Article Title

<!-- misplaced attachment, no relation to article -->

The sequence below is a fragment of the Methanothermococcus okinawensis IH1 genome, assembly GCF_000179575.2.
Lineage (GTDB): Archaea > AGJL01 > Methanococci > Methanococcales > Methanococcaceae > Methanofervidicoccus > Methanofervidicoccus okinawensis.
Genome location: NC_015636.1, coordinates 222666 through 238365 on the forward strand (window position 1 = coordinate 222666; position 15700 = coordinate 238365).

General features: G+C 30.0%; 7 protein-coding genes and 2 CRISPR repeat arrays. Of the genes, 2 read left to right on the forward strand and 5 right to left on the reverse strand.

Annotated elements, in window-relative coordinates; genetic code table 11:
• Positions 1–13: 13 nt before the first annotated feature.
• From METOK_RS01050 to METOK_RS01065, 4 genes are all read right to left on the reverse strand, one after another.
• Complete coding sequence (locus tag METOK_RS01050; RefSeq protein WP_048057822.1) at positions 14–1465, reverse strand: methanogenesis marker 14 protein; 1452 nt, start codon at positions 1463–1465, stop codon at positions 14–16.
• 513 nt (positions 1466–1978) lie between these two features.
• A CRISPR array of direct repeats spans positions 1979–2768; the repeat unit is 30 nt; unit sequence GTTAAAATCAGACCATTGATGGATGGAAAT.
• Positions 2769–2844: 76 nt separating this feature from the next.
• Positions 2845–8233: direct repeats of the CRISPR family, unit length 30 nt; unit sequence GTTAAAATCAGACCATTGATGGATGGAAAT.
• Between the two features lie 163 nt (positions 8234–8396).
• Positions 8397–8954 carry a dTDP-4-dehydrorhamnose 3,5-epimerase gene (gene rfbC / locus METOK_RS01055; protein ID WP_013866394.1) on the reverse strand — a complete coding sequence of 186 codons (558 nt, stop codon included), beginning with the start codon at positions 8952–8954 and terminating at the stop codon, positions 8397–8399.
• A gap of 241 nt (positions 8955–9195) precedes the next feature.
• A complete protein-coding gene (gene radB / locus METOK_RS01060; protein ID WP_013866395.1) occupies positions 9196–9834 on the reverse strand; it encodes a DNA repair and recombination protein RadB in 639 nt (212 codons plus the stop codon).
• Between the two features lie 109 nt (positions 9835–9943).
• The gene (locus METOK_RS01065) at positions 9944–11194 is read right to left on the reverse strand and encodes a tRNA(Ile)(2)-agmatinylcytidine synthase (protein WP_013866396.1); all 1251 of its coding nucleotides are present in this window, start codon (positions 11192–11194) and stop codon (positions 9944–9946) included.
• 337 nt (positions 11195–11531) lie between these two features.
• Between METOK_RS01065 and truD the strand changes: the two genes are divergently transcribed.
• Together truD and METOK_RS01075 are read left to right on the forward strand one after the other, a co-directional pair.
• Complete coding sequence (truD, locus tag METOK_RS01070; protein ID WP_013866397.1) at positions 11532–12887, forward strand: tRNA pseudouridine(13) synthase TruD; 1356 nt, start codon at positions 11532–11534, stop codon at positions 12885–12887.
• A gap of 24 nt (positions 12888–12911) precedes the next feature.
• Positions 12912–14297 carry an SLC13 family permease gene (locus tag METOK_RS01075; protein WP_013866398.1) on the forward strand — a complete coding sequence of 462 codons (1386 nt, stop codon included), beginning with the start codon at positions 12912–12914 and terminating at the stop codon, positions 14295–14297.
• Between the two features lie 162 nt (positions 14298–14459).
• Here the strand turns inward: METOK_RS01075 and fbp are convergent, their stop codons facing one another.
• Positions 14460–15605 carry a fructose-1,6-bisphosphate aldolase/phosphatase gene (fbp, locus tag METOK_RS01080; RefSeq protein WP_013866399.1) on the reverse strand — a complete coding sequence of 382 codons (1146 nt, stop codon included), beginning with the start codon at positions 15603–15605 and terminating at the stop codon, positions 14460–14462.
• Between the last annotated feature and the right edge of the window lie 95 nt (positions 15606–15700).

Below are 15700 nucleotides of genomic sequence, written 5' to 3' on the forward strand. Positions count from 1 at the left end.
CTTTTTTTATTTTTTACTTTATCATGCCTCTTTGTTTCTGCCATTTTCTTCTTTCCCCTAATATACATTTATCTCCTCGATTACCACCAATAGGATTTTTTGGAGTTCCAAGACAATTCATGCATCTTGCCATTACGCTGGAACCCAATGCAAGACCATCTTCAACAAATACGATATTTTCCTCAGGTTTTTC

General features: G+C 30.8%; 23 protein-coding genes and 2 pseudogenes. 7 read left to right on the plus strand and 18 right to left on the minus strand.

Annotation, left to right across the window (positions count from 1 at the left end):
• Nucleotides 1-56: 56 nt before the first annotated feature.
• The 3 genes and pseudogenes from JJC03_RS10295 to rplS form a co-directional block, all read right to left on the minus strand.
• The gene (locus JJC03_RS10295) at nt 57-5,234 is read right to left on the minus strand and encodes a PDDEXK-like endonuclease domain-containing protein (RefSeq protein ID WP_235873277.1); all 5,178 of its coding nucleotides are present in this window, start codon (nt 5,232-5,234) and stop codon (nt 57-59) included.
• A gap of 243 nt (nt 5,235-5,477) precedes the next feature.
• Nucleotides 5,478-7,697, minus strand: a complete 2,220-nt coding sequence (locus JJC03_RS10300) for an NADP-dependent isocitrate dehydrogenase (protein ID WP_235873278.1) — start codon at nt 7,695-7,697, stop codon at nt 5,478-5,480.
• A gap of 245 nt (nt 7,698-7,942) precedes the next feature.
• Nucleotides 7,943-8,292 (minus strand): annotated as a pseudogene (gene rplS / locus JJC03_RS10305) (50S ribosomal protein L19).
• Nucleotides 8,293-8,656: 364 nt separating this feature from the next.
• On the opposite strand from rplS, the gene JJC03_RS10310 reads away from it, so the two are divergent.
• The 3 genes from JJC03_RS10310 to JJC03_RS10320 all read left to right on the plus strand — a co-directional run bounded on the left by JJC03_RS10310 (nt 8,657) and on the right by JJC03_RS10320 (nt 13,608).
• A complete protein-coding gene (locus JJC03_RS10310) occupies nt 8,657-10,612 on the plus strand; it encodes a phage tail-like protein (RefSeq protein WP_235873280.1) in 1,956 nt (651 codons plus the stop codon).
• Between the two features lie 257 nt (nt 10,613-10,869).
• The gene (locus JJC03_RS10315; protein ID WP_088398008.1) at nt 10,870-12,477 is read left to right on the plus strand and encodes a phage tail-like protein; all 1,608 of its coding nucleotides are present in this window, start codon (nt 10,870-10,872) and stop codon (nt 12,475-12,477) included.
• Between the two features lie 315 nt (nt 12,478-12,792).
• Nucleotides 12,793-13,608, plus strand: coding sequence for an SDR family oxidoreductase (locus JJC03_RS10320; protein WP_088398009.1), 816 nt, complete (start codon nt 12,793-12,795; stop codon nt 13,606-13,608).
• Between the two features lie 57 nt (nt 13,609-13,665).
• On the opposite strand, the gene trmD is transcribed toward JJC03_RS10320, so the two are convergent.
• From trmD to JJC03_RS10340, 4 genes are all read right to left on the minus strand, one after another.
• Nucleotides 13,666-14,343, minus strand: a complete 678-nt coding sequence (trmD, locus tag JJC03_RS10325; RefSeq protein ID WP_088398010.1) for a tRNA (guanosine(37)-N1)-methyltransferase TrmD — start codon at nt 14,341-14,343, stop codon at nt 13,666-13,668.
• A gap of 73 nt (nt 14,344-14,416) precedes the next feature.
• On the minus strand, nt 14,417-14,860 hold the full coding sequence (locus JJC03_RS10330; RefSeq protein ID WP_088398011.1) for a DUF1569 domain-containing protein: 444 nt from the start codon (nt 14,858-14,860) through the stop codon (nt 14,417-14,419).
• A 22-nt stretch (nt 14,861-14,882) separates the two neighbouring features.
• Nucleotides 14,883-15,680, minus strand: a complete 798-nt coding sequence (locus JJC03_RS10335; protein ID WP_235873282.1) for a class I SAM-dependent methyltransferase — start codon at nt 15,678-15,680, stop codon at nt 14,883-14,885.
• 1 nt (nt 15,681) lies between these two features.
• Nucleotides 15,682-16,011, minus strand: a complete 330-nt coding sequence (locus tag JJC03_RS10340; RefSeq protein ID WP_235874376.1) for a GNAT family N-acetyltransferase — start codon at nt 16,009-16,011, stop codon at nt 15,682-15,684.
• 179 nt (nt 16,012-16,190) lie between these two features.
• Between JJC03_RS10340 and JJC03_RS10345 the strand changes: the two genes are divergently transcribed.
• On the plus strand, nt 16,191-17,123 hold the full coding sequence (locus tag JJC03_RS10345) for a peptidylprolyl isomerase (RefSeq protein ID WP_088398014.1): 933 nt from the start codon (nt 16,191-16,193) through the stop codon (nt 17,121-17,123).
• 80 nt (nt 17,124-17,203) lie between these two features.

The fact that mental fatigue has an effect on cognitive and skilled performance is well known, but limited research has been conducted looking at the effects of mental fatigue on athletic performance. PURPOSE: To investigate if there are any effects on anaerobic power following a mental fatiguing test. METHODS: In this repeated measures counterbalanced designed study, 10 active, healthy, college-aged participants (7 males and 3 females) completed 2 Wingate Anaerobic Tests (WAT). Each participant reported to the lab on 3 separate occasions. The first lab visit consisted of obtaining descriptive data and conducting 2 WAT for familiarization. Each experimental trial started with 60 min of either a mentally fatiguing test (MF) or 60 min of watching a non-mentally fatiguing sitcom (CON). After each 60 min session the BORG RPE scale and the 20 question Swedish Occupational Fatigue Inventory (SOFI-20) were used to assess mental fatigue. Furthermore, we assessed Heart Rate (HR) and Blood Pressure (BP) every 10 min throughout the beginning 60 min of the MF trial and CON trial to quantify any physiological strain that may have occurred. Following the 60 min sessions, 2 WAT were performed with 5 min of low intensity cycling between each WAT. Immediately after each WAT, HR, BP, RPE, peak power output, fatigue index and average power were recorded. RESULTS: No differences were found between HR and BP during the 60 min MF trials and CON trials. However, RPE and SOFI-20 revealed a state of mental fatigue (p < 0.05). Following each WAT, no differences were seen (p > 0.05) between the different variables assessed following the MF trials and CON trials. CONCLUSION: Our findings show that mental fatigue did not have an impact on anaerobic power output; however, further research should be conducted looking at the affects of mental fatigue on athletic performance.

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